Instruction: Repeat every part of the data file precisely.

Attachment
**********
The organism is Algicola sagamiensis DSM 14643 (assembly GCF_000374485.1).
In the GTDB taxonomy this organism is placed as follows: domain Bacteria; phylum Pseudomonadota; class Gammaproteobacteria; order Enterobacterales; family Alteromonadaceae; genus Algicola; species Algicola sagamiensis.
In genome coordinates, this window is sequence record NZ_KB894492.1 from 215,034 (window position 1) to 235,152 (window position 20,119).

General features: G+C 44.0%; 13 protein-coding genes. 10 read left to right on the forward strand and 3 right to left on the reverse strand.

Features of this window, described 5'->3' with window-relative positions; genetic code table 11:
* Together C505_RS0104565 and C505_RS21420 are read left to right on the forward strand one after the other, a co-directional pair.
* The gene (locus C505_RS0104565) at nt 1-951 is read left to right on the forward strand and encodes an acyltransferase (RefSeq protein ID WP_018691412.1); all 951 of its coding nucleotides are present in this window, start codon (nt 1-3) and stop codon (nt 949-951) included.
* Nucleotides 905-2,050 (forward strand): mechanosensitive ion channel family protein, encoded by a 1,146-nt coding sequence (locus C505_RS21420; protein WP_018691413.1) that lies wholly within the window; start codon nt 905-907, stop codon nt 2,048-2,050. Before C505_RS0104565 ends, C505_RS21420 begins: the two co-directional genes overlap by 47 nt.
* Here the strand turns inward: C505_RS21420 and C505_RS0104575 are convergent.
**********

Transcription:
The organism is Algicola sagamiensis DSM 14643 (assembly GCF_000374485.1).
In the GTDB taxonomy this organism is placed as follows: domain Bacteria; phylum Pseudomonadota; class Gammaproteobacteria; order Enterobacterales; family Alteromonadaceae; genus Algicola; species Algicola sagamiensis.
In genome coordinates, this window is sequence record NZ_KB894492.1 from 215,034 (window position 1) to 235,152 (window position 20,119).

General features: G+C 44.0%; 13 protein-coding genes. 10 read left to right on the forward strand and 3 right to left on the reverse strand.

Features of this window, described 5'->3' with window-relative positions; genetic code table 11:
* Together C505_RS0104565 and C505_RS21420 are read left to right on the forward strand one after the other, a co-directional pair.
* The gene (locus C505_RS0104565) at nt 1-951 is read left to right on the forward strand and encodes an acyltransferase (RefSeq protein ID WP_018691412.1); all 951 of its coding nucleotides are present in this window, start codon (nt 1-3) and stop codon (nt 949-951) included.
* Nucleotides 905-2,050 (forward strand): mechanosensitive ion channel family protein, encoded by a 1,146-nt coding sequence (locus C505_RS21420; protein WP_018691413.1) that lies wholly within the window; start codon nt 905-907, stop codon nt 2,048-2,050. Before C505_RS0104565 ends, C505_RS21420 begins: the two co-directional genes overlap by 47 nt.
* Here the strand turns inward: C505_RS21420 and C505_RS0104575 are convergent.